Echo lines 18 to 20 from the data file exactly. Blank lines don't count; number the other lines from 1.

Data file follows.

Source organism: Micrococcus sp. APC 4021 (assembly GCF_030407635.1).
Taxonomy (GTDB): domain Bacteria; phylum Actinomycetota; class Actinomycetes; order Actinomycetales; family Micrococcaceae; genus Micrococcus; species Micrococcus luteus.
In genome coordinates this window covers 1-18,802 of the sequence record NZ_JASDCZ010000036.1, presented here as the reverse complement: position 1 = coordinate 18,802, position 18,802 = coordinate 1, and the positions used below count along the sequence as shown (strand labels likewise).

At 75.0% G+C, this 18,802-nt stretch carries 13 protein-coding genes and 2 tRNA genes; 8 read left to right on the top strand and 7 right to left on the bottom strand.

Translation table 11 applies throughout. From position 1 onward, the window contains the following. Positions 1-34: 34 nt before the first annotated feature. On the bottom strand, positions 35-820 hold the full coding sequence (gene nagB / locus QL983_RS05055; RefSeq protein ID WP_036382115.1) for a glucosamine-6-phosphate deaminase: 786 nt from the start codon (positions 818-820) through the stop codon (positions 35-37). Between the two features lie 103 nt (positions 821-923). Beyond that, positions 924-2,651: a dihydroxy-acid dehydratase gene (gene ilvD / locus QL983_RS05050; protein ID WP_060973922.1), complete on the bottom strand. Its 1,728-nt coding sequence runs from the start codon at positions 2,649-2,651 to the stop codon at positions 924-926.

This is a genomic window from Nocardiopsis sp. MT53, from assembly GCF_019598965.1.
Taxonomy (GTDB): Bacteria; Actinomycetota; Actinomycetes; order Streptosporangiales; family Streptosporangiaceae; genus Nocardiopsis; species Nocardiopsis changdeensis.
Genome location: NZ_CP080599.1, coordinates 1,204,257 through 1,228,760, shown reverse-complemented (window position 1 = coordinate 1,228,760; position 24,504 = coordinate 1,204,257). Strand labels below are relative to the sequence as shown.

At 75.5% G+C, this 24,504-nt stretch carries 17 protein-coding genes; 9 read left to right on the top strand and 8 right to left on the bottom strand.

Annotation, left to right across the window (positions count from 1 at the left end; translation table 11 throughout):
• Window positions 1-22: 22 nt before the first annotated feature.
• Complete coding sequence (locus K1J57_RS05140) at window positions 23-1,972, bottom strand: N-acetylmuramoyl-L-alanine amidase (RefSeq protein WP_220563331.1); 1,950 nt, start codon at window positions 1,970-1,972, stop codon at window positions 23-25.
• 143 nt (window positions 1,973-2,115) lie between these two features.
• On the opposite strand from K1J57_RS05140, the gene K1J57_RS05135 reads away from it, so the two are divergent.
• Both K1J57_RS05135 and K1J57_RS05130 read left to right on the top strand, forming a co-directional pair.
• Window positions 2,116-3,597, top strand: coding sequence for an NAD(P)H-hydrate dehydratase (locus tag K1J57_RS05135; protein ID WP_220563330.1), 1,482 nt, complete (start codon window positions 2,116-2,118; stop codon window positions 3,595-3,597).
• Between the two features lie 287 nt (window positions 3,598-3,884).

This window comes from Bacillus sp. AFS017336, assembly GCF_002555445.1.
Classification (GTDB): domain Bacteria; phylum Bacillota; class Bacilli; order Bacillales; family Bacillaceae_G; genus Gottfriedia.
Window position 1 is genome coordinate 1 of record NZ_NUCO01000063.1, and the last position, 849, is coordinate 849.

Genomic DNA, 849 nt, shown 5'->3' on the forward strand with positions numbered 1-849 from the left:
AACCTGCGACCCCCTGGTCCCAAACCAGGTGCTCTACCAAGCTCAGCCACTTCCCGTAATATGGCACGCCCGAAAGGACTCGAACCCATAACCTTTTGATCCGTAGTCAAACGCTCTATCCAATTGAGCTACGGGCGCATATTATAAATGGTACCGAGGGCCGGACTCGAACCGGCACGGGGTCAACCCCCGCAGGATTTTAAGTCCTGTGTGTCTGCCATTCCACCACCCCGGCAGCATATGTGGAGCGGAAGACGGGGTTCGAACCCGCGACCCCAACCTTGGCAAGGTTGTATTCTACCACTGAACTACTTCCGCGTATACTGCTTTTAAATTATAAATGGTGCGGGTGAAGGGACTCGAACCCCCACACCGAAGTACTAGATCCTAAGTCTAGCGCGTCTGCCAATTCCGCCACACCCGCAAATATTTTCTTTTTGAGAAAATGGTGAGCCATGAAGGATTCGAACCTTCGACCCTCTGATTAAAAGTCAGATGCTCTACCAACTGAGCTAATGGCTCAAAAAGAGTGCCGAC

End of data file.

This window comes from Bacillus sp. AFS017336, assembly GCF_002555445.1.
Classification (GTDB): domain Bacteria; phylum Bacillota; class Bacilli; order Bacillales; family Bacillaceae_G; genus Gottfriedia.
Window position 1 is genome coordinate 1 of record NZ_NUCO01000063.1, and the last position, 849, is coordinate 849.